I’ve been teaching a friend how to make a few dishes (which is not at all the same as teaching a date how to cook — I’ve retired from that field). The prep time for our dinners affords me plenty of opportunities for my favorite pastime of pontificating about food culture. Recently, as we simmered green beans and potatoes in a spicy broth of tomato, ginger, and cumin, she patiently allowed me to hold forth on how the word curry doesn’t really mean anything specific, it’s basically a catch-all word for the genre for spicy stews and seasonings. For this reason, it doesn’t make much sense to talk about “authentic” curries; it’s a word that in English is used to describe a vast array of dishes that have their own names and traditions in the parts of the world that created them.
Curry powder, on the other hand, might be said to be authentic–at least, authentically British. British cookbooks have listed curry powder as an ingredient since at least the 18th century. What was in it? Who knows; probably half a dozen spices that — grown and shipped from lands far away — were too expensive to buy individually, so they were combined and sold as “curry powder” to a public eager for a taste of the country’s distant colonies. In any event, here is a 1747 recipe for curry made with curry powder, sour apples, and milk.
Along similar lines: it turns out that fashionable North Dakotans enjoyed sushi in 1905, long before the California roll was invented in the 1970s. I’ve only read little about turn-of-the-century trade and travel between Japan and the U.S. (mainly while studying Miss Nume of Japan, an 1899 novel written by a Chinese-Canadian woman) and I really enjoyed the clippings and historical detail included in this long read at An Eccentric Culinary History.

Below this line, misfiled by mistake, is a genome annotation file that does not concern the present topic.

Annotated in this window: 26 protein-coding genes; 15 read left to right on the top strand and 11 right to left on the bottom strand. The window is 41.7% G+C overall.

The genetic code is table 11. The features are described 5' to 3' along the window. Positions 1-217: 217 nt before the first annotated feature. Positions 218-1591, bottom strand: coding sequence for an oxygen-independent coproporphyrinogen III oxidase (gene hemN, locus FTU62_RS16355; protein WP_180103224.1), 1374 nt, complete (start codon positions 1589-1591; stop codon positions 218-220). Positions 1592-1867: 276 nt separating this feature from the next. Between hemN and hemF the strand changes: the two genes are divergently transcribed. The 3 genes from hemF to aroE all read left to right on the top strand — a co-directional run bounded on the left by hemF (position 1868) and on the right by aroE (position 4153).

Still hungry for sushi history? Lucky Peach has an informative exploration of the standard sushi accompaniments (pink ginger, green wasabi, and plastic grass). Spoilers: the ginger we eat is not naturally pink and the green paste we’re familiar with is not really wasabi.
I visited a couple of friends last week who urged me to watch The Search for General Tso on Netflix. As they described the documentary, I realized that it is the source of a mysterious gifset I’d seen on Tumblr which observes how little Chinese cuisine and culinary labor is valued in America compared to, for example, French cuisine. The American perception that Chinese labor is worth very little is a very old one which appears again and again in food history; in fact, Americans undervaluing Chinese culture is also addressed in the Eccentric Culinary History linked above.
I definitely plan to check out the documentary, but in the meantime, I dug up this 2008 Ted Talk by journalist Jennifer 8. Lee, whose research provided the foundation for the film. In particular, note the history and etymology of “chop suey”–another dish, like curry, with decisively intercultural roots.
At The Toast, some mouth-watering magazine-style descriptions of exotic dishes such as hot dogs (“a type of taco”) and potato dumplings (“charmingly known as ‘tater tots’ in the regional dialect”). And while you’re at The Toast, here’s a recipe for black and white cookies. As a non-native East Coaster, the appeal of black and white cookies has always eluded me–especially since I see them most often at Starbucks, where they tend to be large and flabby like the mushroom cakes in The Silver Chair. But I did love the description of how many different and very specific strategies people take for eating them. Do you eat chocolate first or vanilla? Or do you try to get equal bites of both? They are Rorschach cookies.
Finally: sign me up for more food- and art-related puns.
The linked article is quite short but worth the click. Like meat pearls and human cheese, the yeast paintings do not yet augur changes in the food we eat (as the blurb points out, there isn’t enough yeast in beer or bread to turn it purple) but whenever a scientist plays with their food, it opens up conversations about the possible. My new favorite science blog, Nautilus, suggests that the possibilities will have more to do with manufacturing valuable compounds than making our food change color–but I’m just happy that “bio-pointillism” is now a thing.